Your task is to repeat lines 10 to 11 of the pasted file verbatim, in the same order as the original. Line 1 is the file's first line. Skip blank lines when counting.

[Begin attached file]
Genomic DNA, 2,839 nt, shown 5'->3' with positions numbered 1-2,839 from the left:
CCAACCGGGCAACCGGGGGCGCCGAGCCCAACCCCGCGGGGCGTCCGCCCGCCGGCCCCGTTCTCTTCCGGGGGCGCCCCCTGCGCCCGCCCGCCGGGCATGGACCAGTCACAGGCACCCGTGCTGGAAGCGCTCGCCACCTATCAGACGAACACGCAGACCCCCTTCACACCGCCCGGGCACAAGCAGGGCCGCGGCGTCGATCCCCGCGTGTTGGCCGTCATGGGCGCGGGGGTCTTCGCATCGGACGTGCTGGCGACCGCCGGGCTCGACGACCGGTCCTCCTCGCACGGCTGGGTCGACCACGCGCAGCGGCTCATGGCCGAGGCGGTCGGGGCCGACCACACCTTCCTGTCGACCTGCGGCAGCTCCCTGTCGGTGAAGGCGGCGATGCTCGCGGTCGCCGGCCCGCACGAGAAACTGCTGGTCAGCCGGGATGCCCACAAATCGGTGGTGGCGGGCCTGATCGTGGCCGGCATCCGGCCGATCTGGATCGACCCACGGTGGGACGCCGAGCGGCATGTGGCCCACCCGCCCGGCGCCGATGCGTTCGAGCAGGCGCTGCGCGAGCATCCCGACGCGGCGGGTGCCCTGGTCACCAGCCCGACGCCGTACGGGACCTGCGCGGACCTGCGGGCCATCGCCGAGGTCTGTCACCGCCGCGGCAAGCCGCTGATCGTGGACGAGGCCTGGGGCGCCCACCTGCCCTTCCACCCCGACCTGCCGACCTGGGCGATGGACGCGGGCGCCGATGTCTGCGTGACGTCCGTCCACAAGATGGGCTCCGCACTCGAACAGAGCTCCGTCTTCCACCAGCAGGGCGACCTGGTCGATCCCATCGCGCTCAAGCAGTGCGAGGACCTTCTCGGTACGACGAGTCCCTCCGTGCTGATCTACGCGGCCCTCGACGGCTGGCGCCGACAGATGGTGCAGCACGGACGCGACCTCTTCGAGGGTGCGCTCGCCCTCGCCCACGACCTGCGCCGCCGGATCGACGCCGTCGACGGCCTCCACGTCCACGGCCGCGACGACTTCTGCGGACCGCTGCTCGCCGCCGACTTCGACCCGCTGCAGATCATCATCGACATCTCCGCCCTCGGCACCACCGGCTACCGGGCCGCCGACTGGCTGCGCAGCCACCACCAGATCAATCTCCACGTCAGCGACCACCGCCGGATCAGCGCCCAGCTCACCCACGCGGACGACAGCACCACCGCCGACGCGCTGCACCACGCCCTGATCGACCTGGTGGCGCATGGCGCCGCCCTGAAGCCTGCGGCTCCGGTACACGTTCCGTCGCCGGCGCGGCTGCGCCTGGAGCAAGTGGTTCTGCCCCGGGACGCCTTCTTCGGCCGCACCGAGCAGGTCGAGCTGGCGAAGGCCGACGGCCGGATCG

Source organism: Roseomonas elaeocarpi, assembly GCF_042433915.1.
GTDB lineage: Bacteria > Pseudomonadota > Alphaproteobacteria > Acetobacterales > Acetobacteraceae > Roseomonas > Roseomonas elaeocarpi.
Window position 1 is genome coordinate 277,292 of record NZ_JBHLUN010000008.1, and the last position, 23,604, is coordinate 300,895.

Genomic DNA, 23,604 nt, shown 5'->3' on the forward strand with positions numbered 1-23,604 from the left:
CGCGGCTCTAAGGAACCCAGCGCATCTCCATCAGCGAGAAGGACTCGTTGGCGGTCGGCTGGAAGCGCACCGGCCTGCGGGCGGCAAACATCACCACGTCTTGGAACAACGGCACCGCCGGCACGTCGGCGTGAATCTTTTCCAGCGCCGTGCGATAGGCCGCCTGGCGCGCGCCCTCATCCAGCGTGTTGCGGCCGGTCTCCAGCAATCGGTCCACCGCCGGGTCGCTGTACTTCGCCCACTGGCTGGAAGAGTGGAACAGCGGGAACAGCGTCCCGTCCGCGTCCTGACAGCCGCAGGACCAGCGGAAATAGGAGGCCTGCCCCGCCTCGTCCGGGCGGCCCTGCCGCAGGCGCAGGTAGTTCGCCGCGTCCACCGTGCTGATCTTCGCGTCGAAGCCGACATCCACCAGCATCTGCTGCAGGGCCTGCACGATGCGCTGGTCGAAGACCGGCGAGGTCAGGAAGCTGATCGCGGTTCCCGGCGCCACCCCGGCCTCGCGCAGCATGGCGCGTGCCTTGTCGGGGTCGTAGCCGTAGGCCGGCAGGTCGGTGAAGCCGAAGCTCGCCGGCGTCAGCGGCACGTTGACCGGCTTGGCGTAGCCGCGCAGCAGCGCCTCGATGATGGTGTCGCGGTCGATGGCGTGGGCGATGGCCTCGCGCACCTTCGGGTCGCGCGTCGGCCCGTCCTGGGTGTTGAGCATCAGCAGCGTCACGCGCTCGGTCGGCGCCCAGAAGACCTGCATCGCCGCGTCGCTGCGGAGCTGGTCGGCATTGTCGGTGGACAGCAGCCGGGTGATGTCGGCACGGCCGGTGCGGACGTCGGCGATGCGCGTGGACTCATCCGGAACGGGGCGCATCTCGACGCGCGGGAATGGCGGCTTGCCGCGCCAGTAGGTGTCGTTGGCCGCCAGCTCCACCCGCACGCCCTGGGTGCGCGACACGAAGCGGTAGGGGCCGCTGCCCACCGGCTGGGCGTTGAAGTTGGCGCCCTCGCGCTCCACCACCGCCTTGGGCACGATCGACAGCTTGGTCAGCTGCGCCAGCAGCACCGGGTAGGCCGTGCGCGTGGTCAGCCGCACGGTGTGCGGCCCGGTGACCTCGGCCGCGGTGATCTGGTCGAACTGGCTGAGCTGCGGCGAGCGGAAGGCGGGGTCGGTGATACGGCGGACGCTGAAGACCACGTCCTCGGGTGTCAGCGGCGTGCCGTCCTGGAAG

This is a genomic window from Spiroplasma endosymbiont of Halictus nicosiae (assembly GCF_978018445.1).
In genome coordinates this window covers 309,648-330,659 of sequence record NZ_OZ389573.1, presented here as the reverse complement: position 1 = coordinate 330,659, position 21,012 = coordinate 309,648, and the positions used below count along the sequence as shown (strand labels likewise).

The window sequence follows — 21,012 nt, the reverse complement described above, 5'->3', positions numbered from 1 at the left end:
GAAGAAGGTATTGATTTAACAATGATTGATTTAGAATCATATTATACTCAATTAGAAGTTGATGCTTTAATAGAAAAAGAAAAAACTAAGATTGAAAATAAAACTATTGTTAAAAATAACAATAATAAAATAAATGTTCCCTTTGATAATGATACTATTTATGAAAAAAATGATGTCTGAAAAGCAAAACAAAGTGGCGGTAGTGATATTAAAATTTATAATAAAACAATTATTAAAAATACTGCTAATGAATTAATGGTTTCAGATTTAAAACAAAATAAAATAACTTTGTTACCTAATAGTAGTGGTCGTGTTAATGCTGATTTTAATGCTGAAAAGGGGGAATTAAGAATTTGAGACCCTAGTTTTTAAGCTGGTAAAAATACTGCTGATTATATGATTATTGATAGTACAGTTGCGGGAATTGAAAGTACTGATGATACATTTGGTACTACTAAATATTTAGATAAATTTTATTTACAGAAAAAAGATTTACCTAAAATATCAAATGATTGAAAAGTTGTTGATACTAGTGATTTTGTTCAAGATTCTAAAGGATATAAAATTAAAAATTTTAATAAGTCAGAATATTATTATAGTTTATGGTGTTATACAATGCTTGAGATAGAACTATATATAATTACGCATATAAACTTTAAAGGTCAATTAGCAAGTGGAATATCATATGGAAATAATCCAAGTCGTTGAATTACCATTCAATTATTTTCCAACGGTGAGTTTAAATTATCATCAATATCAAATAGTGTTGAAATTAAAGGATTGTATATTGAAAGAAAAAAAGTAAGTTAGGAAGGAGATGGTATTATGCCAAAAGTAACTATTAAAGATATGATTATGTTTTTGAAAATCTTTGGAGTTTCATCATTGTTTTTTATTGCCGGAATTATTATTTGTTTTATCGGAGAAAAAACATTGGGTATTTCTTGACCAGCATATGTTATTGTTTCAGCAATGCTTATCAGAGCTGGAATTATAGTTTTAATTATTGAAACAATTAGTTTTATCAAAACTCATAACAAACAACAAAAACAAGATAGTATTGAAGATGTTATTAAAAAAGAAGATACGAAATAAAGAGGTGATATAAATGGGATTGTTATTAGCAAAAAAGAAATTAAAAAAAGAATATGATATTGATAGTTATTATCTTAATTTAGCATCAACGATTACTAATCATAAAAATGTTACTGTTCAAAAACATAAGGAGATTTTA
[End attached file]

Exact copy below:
The window sequence follows — 21,012 nt, the reverse complement described above, 5'->3', positions numbered from 1 at the left end:
GAAGAAGGTATTGATTTAACAATGATTGATTTAGAATCATATTATACTCAATTAGAAGTTGATGCTTTAATAGAAAAAGAAAAAACTAAGATTGAAAATAAAACTATTGTTAAAAATAACAATAATAAAATAAATGTTCCCTTTGATAATGATACTATTTATGAAAAAAATGATGTCTGAAAAGCAAAACAAAGTGGCGGTAGTGATATTAAAATTTATAATAAAACAATTATTAAAAATACTGCTAATGAATTAATGGTTTCAGATTTAAAACAAAATAAAATAACTTTGTTACCTAATAGTAGTGGTCGTGTTAATGCTGATTTTAATGCTGAAAAGGGGGAATTAAGAATTTGAGACCCTAGTTTTTAAGCTGGTAAAAATACTGCTGATTATATGATTATTGATAGTACAGTTGCGGGAATTGAAAGTACTGATGATACATTTGGTACTACTAAATATTTAGATAAATTTTATTTACAGAAAAAAGATTTACCTAAAATATCAAATGATTGAAAAGTTGTTGATACTAGTGATTTTGTTCAAGATTCTAAAGGATATAAAATTAAAAATTTTAATAAGTCAGAATATTATTATAGTTTATGGTGTTATACAATGCTTGAGATAGAACTATATATAATTACGCATATAAACTTTAAAGGTCAATTAGCAAGTGGAATATCATATGGAAATAATCCAAGTCGTTGAATTACCATTCAATTATTTTCCAACGGTGAGTTTAAATTATCATCAATATCAAATAGTGTTGAAATTAAAGGATTGTATATTGAAAGAAAAAAAGTAAGTTAGGAAGGAGATGGTATTATGCCAAAAGTAACTATTAAAGATATGATTATGTTTTTGAAAATCTTTGGAGTTTCATCATTGTTTTTTATTGCCGGAATTATTATTTGTTTTATCGGAGAAAAAACATTGGGTATTTCTTGACCAGCATATGTTATTGTTTCAGCAATGCTTATCAGAGCTGGAATTATAGTTTTAATTATTGAAACAATTAGTTTTATCAAAACTCATAACAAACAACAAAAACAAGATAGTATTGAAGATGTTATTAAAAAAGAAGATACGAAATAAAGAGGTGATATAAATGGGATTGTTATTAGCAAAAAAGAAATTAAAAAAAGAATATGATATTGATAGTTATTATCTTAATTTAGCATCAACGATTACTAATCATAAAAATGTTACTGTTCAAAAACATAAGGAGATTTTA